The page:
WILLCOX — Mayor Mike Laws, on behalf of the city of Willcox, has sent an open letter to Cochise County Supervisors Tom Crosby, Anne English and Peggy Judd regarding the proposed one-half cent sales tax to fund the construction and operations of a new county jail facility.
Cochise County voters are being asked to decide on the formation of a district for a new county jail. With it, a .5 cent sales tax increase would pay for the estimated $90 million project, and would sunset in 2047. The election is slated for May.
Cochise County Sheriff Mark Dannels and Jail Commander Kenny Bradshaw initially proposed the new facility with hopes of seeing a “justice center,” to be built in phases and included space for Superior Courts, county attorney office staff, probation staff, secure evidence storage and more.
By 2040 the jail could house as many as 400 inmates.
Earlier this year a 15-member Jail District Advisory Board was formed by the county to assess the need for a new facility. It met with law enforcement and jail staff, one time touring the existing jail to better understand the conditions faced due to decline over the past 40 years.
The advisory board favored the construction of the jail, citing it as a necessity and of great public interest.
“Although we are in support of the building of a new jail facility, on behalf of the cty of Willcox residents and businesses, we must oppose an increase of a .50 percent (one-half cent) sales tax to fund construction and operations of the facility,” Laws wrote. “The increase in sales tax would disproportionately impact our community and put local businesses at risk.”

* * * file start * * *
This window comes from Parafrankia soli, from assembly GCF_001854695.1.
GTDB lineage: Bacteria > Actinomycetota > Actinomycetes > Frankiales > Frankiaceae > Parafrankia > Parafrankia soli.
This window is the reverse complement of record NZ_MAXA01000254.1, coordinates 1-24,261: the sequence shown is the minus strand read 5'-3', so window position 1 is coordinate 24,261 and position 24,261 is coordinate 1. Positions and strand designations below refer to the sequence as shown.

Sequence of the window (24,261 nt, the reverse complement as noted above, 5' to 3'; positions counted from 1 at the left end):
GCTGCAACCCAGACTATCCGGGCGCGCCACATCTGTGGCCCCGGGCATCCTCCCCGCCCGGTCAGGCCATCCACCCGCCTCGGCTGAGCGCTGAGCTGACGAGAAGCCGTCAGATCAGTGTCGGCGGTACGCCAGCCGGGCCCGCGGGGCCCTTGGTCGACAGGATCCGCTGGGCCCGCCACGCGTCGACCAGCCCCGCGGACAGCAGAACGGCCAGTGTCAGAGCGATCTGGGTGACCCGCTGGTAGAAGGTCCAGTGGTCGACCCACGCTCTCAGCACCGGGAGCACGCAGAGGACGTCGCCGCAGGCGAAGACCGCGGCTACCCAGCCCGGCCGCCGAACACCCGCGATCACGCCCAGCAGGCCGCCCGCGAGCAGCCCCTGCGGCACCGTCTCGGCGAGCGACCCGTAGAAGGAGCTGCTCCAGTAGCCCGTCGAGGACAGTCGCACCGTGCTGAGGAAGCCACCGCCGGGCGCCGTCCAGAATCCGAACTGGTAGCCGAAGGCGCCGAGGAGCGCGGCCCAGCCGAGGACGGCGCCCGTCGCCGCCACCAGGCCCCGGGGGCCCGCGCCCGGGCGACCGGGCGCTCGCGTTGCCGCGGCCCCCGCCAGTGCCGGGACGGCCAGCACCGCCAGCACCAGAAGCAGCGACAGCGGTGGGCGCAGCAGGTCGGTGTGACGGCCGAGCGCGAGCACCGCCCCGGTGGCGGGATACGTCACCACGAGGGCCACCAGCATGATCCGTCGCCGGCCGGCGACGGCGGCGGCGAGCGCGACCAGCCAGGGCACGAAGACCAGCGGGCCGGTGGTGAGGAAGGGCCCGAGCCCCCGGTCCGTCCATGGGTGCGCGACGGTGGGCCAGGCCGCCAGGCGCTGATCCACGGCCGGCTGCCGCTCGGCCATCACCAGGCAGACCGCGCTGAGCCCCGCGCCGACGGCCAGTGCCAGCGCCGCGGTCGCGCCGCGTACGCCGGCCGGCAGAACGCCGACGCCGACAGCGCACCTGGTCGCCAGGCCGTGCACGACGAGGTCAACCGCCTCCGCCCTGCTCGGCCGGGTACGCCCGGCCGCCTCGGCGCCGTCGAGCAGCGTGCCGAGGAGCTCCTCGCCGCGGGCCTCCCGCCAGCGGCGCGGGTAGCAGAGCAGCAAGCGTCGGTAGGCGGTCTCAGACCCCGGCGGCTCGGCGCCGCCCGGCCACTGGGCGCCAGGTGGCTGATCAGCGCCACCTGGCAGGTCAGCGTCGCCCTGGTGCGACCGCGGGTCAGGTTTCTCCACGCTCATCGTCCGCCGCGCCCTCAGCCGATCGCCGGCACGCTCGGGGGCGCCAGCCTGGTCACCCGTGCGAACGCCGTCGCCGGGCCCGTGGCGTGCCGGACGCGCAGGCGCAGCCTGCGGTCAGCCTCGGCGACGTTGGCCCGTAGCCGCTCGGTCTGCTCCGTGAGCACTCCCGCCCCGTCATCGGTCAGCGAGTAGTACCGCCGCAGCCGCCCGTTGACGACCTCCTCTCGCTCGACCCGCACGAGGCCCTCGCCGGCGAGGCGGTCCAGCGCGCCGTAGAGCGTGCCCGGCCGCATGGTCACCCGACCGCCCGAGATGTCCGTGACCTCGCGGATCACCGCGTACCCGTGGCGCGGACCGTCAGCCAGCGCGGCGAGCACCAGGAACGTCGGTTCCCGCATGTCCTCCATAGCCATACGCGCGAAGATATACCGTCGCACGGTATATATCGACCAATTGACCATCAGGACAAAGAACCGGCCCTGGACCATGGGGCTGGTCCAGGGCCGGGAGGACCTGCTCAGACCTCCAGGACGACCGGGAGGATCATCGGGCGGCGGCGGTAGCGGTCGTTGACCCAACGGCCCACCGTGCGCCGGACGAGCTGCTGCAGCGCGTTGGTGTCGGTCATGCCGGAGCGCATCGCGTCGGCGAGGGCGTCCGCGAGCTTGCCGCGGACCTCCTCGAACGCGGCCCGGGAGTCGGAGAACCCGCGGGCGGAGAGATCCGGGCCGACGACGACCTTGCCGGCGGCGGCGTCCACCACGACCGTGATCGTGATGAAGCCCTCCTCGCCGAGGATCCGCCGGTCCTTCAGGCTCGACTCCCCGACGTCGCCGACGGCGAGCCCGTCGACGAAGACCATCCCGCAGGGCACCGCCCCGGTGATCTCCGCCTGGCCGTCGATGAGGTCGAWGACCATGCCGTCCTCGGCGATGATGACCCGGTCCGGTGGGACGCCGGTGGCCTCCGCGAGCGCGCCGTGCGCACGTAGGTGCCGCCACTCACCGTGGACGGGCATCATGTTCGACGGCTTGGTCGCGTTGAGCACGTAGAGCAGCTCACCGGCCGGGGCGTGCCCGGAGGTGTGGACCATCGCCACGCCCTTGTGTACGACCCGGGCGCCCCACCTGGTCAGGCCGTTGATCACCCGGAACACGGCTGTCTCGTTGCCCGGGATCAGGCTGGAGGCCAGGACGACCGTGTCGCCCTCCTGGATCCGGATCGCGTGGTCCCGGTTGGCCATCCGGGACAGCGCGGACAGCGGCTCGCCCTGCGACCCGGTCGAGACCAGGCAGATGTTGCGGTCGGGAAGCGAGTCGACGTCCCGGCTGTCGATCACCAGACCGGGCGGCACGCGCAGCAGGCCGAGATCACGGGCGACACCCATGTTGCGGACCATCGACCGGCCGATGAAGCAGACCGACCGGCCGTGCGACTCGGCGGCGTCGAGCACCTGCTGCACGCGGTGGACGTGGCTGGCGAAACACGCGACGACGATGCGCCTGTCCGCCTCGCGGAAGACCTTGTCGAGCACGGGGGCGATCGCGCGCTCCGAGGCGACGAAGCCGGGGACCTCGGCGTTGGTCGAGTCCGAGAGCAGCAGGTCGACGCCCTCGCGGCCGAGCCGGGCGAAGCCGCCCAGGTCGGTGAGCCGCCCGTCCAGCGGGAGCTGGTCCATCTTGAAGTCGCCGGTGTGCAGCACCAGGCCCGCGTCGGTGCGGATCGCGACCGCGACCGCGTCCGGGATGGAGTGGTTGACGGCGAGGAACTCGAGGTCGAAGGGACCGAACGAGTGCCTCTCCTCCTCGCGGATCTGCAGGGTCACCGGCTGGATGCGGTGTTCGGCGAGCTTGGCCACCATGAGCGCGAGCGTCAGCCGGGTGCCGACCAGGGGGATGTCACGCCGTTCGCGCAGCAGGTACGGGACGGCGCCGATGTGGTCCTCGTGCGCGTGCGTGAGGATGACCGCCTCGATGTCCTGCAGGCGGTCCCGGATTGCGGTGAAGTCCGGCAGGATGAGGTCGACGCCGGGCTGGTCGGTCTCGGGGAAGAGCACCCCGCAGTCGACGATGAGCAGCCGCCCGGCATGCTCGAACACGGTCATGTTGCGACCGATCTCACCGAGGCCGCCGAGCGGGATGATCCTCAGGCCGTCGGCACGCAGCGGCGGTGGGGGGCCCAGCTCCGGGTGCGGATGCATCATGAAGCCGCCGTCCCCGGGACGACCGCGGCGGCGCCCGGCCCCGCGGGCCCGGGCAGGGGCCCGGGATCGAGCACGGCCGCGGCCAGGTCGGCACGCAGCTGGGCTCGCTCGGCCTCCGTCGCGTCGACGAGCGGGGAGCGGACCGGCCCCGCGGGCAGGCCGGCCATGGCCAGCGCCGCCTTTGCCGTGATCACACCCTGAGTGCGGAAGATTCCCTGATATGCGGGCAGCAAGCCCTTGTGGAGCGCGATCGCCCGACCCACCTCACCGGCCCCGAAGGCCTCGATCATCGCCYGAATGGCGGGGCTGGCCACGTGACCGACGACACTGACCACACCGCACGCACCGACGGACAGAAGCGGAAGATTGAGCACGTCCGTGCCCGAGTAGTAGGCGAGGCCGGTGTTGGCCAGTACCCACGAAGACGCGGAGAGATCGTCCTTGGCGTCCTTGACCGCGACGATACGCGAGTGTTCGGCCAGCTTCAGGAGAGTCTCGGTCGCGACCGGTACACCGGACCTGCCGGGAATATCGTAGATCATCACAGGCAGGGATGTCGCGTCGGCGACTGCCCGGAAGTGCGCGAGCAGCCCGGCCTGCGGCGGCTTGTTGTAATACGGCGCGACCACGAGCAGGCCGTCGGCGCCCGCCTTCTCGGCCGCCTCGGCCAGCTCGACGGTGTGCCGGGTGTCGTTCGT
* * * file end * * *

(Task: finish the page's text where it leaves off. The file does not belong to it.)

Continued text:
The 9.1% sales tax rate in Willcox consists of a 5.6% Arizona state sales tax, 0.5% county sales tax and 3% city tax.
Laws goes on to make his case that Willcox businesses would be unable to absorb the tax, and that they already operate at a tight margin to compete with cities like Thatcher and Safford who have lower tax burdens.
“With a median income far below the federal poverty limit, residents and business owners survive by getting the best value for their dollar and understand that if they can save a percent or more on fencing, equipment, building materials and supplies the short travel time provides an affordable option,” Laws added.
The mayor said Willcox had considered increasing its sales tax to pay for community improvements but decided against it, citing the “economic hardship” on residents and businesses of the city.
He also wrote that the city sees seepage of county residents using their local resources like fire, police, transit, cemetery and roadworks and that, “50% or more of services provided and funded by the city are being utilized by Cochise County residents because the county is unable to provide adequate services over its vast area.”
“We do support improving the jail, but believe other avenues need to be pursued first,” Laws added. “Our cities along with Cochise County need to work together to find alternative funding. We hope Cochise County will consider and pursue other alternatives to paying for a new jail and involve our cities in creating partnerships and in obtaining funding. On behalf of Willcox, thank you for your time.”
Discuss the news on NABUR, a place to have local conversations The Neighborhood Alliance for Better Understanding and Respect ✔ A site just for our local community ✔ Focused on facts, not misinformation ✔ Free for everyone